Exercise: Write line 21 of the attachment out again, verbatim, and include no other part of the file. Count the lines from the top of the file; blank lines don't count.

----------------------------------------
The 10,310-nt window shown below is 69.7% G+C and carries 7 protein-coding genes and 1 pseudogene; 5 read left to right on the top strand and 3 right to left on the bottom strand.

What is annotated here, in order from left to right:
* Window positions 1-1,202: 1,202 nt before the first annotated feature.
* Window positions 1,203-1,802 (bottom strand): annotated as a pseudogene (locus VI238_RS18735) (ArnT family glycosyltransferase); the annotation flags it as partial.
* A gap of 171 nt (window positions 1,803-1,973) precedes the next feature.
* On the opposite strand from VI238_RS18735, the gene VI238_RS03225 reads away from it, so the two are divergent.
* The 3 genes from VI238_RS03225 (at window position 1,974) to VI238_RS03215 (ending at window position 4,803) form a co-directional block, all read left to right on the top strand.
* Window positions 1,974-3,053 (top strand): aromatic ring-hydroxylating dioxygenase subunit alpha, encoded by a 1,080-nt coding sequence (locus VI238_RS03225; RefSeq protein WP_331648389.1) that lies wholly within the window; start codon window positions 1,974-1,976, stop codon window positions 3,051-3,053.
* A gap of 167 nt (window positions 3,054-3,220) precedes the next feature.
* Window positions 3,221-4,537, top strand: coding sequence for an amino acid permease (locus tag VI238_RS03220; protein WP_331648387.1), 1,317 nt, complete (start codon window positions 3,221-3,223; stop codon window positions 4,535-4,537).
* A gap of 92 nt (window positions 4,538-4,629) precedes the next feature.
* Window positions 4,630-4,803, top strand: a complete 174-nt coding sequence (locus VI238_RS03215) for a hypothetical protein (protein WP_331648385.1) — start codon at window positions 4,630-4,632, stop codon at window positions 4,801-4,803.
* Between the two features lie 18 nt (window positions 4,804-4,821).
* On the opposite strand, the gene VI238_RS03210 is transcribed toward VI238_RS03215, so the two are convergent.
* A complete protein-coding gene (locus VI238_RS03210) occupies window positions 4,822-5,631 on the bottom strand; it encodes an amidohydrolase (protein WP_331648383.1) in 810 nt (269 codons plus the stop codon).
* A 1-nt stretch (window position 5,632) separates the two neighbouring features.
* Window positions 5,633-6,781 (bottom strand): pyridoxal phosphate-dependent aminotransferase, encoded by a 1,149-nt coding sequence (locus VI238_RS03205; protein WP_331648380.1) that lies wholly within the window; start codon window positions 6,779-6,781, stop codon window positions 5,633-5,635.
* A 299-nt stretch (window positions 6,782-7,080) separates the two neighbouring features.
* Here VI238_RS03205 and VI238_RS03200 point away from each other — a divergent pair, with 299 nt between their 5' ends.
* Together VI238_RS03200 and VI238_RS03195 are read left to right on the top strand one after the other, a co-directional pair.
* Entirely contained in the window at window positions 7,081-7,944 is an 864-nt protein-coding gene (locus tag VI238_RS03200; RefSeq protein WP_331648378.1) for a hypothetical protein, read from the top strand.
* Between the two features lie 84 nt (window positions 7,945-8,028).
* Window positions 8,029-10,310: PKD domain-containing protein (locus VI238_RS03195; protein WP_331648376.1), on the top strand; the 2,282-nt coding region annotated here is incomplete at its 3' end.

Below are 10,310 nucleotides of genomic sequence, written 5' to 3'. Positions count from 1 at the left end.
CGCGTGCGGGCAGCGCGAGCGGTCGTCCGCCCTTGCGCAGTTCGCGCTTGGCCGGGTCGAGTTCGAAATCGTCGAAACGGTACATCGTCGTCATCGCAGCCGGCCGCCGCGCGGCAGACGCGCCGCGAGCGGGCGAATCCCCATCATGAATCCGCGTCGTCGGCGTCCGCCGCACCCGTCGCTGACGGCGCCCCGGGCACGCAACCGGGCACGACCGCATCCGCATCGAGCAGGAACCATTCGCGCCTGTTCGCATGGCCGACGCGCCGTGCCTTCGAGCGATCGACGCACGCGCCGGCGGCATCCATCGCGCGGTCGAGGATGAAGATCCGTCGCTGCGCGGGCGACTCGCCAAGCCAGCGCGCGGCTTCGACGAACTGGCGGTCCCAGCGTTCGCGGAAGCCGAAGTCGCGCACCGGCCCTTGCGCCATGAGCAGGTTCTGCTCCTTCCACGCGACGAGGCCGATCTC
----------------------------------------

* Entirely contained in the window at window positions 7,081-7,944 is an 864-nt protein-coding gene (locus tag VI238_RS03200; RefSeq protein WP_331648378.1) for a hypothetical protein, read from the top strand.